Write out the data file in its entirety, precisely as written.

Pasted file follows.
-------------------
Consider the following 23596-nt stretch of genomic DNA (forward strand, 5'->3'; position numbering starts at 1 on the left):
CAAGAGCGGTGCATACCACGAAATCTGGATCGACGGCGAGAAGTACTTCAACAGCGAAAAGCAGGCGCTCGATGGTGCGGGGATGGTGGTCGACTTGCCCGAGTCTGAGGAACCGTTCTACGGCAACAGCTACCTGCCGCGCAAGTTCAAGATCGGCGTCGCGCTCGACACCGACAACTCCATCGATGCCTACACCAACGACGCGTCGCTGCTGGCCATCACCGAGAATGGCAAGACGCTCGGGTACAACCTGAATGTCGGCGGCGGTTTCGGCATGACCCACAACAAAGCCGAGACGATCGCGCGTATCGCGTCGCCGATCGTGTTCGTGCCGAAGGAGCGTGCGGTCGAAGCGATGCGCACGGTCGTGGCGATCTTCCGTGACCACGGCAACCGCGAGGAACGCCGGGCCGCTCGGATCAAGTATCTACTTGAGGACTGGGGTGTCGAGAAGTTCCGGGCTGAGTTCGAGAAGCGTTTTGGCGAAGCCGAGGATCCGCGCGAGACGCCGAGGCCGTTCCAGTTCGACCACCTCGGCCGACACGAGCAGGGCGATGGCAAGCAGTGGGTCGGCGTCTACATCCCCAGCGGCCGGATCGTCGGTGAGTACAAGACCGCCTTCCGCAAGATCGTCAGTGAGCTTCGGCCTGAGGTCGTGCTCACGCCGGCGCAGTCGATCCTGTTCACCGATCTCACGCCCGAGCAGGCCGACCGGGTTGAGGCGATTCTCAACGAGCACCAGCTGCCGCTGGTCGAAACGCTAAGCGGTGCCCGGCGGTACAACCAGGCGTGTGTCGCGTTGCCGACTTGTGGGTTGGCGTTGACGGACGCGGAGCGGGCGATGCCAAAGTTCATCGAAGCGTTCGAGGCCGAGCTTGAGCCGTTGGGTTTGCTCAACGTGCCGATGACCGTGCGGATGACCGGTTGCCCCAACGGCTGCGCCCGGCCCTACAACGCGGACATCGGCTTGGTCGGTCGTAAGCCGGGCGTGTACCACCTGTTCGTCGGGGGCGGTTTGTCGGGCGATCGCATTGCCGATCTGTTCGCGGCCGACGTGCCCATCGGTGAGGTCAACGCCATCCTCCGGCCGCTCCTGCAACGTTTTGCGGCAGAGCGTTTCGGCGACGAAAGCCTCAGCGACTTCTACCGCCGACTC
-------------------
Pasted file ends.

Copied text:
Consider the following 23596-nt stretch of genomic DNA (forward strand, 5'->3'; position numbering starts at 1 on the left):
CAAGAGCGGTGCATACCACGAAATCTGGATCGACGGCGAGAAGTACTTCAACAGCGAAAAGCAGGCGCTCGATGGTGCGGGGATGGTGGTCGACTTGCCCGAGTCTGAGGAACCGTTCTACGGCAACAGCTACCTGCCGCGCAAGTTCAAGATCGGCGTCGCGCTCGACACCGACAACTCCATCGATGCCTACACCAACGACGCGTCGCTGCTGGCCATCACCGAGAATGGCAAGACGCTCGGGTACAACCTGAATGTCGGCGGCGGTTTCGGCATGACCCACAACAAAGCCGAGACGATCGCGCGTATCGCGTCGCCGATCGTGTTCGTGCCGAAGGAGCGTGCGGTCGAAGCGATGCGCACGGTCGTGGCGATCTTCCGTGACCACGGCAACCGCGAGGAACGCCGGGCCGCTCGGATCAAGTATCTACTTGAGGACTGGGGTGTCGAGAAGTTCCGGGCTGAGTTCGAGAAGCGTTTTGGCGAAGCCGAGGATCCGCGCGAGACGCCGAGGCCGTTCCAGTTCGACCACCTCGGCCGACACGAGCAGGGCGATGGCAAGCAGTGGGTCGGCGTCTACATCCCCAGCGGCCGGATCGTCGGTGAGTACAAGACCGCCTTCCGCAAGATCGTCAGTGAGCTTCGGCCTGAGGTCGTGCTCACGCCGGCGCAGTCGATCCTGTTCACCGATCTCACGCCCGAGCAGGCCGACCGGGTTGAGGCGATTCTCAACGAGCACCAGCTGCCGCTGGTCGAAACGCTAAGCGGTGCCCGGCGGTACAACCAGGCGTGTGTCGCGTTGCCGACTTGTGGGTTGGCGTTGACGGACGCGGAGCGGGCGATGCCAAAGTTCATCGAAGCGTTCGAGGCCGAGCTTGAGCCGTTGGGTTTGCTCAACGTGCCGATGACCGTGCGGATGACCGGTTGCCCCAACGGCTGCGCCCGGCCCTACAACGCGGACATCGGCTTGGTCGGTCGTAAGCCGGGCGTGTACCACCTGTTCGTCGGGGGCGGTTTGTCGGGCGATCGCATTGCCGATCTGTTCGCGGCCGACGTGCCCATCGGTGAGGTCAACGCCATCCTCCGGCCGCTCCTGCAACGTTTTGCGGCAGAGCGTTTCGGCGACGAAAGCCTCAGCGACTTCTACCGCCGACTC